Sunday, February 24, 2013

Most Miserable Cities In The US

The list created by Forbes involves the scrutiny of the country’s largest urban areas which are then ranked via factors such as the city’s crime rates, foreclosures, taxes, home prices, commute times, weather, and decreasing populations.


Go take a look at the list, and note the following:  of the 20 most miserable cities, how many are west of the Mississippi?  And of those, how many are in California?


Socialism doesn't work because, as Margaret Thatcher said, eventually you run out of other people's money.

5 comments:

Curmudgeon said...

Three out of twenty doesn't seem so bad (California has one of the largest populations). St. Louis is on the river. Everything else is east of the river so I'm not sure what point you're making with that. The commonality seems to be big cities that used to have industry ... maybe those who populations got screwed by capitalists?

And I have no clue where socialism comes into this.

Darren said...

1. There are a lot of states west of the Mississippi. California seems overrepresented.

2. If you can't figure out the common thread in the places on that list, it's clear that you choose not to.

Alf Tupper said...

You mean the common thread that the cities (and most states) on the list have been run by Democrats for years?

allen (in Michigan) said...

I can tell you that it was the baleful effects of unions that saw to the downfall of Detroit, Flint and Warren. Most of the rest on the list enjoyed the benefits of the union "screw you, I've got mine" philosophy as well which, once the union's monopolistic grip fails are left withered husks.

Anonymous said...

I like making fun of the poor business climate in California, too, but I don't think this list contributes to that.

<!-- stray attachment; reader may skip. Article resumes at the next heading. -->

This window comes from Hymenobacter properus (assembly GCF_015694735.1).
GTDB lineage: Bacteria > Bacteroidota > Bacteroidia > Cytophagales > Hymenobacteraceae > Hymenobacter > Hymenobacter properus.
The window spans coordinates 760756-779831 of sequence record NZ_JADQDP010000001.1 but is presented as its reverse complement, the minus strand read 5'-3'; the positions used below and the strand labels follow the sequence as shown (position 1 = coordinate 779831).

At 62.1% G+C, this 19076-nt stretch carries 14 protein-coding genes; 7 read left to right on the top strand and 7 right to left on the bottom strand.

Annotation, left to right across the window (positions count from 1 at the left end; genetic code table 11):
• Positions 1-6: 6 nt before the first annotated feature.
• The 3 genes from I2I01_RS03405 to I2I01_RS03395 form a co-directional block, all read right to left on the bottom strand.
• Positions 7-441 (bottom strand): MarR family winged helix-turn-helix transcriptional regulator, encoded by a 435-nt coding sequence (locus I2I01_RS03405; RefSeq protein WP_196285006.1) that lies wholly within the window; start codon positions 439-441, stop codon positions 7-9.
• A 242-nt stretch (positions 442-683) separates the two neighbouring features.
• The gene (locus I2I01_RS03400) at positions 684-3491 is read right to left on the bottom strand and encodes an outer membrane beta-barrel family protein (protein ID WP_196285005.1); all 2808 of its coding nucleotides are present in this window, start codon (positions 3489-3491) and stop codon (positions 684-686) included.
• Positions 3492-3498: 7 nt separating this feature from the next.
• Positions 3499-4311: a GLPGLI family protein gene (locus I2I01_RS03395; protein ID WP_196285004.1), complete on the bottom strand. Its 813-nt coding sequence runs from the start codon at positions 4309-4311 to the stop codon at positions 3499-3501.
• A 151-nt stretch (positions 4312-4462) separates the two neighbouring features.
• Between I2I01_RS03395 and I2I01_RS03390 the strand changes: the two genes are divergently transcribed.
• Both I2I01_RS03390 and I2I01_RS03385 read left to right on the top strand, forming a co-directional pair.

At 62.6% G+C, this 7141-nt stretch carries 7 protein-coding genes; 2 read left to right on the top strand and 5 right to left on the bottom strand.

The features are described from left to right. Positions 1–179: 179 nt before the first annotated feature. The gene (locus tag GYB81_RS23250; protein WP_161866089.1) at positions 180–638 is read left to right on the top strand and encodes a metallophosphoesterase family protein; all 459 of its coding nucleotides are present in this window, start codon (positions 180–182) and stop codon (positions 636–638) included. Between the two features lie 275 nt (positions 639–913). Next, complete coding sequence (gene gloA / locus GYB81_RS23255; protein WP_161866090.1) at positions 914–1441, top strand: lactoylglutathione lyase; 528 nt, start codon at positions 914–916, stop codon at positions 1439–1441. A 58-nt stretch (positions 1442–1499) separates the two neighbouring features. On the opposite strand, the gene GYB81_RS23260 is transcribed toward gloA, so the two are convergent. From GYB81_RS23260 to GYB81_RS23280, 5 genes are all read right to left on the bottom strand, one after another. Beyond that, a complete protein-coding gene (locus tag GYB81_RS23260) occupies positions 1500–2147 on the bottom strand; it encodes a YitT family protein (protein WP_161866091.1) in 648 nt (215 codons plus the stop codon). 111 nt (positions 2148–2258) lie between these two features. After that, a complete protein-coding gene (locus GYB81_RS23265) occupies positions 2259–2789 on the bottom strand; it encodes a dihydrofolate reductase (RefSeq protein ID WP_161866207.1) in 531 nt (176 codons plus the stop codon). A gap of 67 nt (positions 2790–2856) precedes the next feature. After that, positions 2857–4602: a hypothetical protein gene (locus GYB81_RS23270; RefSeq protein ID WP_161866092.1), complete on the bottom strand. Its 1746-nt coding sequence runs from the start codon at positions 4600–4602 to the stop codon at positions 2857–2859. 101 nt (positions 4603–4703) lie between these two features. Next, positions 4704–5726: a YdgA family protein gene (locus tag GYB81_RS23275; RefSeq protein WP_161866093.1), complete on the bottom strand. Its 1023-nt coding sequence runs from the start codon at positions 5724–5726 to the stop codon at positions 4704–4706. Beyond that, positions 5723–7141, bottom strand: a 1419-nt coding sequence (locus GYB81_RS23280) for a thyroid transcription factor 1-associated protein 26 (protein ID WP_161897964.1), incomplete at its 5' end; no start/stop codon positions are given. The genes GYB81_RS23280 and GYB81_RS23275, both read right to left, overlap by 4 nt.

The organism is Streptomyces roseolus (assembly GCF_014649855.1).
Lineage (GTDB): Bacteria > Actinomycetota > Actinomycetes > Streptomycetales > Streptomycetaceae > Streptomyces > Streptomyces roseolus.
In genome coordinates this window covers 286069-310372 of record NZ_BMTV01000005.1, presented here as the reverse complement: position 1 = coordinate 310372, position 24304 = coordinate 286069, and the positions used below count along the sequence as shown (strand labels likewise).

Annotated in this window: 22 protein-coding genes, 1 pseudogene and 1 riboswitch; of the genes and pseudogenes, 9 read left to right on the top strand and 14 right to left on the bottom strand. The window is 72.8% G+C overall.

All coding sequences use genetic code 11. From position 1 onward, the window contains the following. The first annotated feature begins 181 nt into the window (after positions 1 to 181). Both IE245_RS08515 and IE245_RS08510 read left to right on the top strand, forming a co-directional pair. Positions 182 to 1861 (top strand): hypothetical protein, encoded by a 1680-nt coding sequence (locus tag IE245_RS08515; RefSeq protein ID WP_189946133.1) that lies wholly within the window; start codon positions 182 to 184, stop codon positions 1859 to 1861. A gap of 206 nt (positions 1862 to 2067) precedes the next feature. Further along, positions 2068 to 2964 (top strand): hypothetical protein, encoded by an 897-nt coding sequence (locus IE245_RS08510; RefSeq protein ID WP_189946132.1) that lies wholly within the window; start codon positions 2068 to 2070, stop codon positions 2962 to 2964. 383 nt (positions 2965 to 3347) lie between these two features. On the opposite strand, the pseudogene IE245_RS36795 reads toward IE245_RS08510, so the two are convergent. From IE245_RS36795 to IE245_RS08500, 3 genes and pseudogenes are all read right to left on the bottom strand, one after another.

The actual Forbes article claims: "This year we examined nine factors for the 200 largest metro areas in the U.S. The metrics include the serious: violent crime, unemployment, foreclosures, taxes (income and property) and home prices. We also include less weighty, but still important quality-of-life issues like commute times and weather."

So ... the worst 20 out of 200.

How many candidate metro areas are in California? I get 19, using a 2009 list of 200 metro areas from Forbes (I expect that there is a newer list, but (a) I can't find it, and (b) it really *IS* Forbes' job to provide this information if they expect people to take the list seriously).

In any event, I don't expect the *SIZE* of these areas to move much year-to-year, so 19 is probably the right number for California.

With 19/200 of the list, I would expect California to make 10% of the top 20. Instead, California has one extra city in the top 20. But we *expect* some statistical noise, right? So I don't think you can conclude anything from this one data point.

More impressive is the lack of metro areas from the South. Other than Atlanta, there are none in the top 20, while the South probably has 50+ of the metro areas in the list of 200. *THIS* is probably statistically significant.

-Mark Roulo

FYI, the Forbes 2009 list of California metro areas in the top 200 is:

1) Bakersfield
2) Fresno
3) Los Angeles
4) Merced
5) Modesto
6) Oakland
7) Oxnard
8) Riverside
9) Sacramento
10) Salinas
11) San Diego
12) San Francisco
13) San Jose
14) San Luis Obispo
15) Santa Barbara
16) Santa Cruz
17) Santa Rosa
18) Vellejo
19) Visalia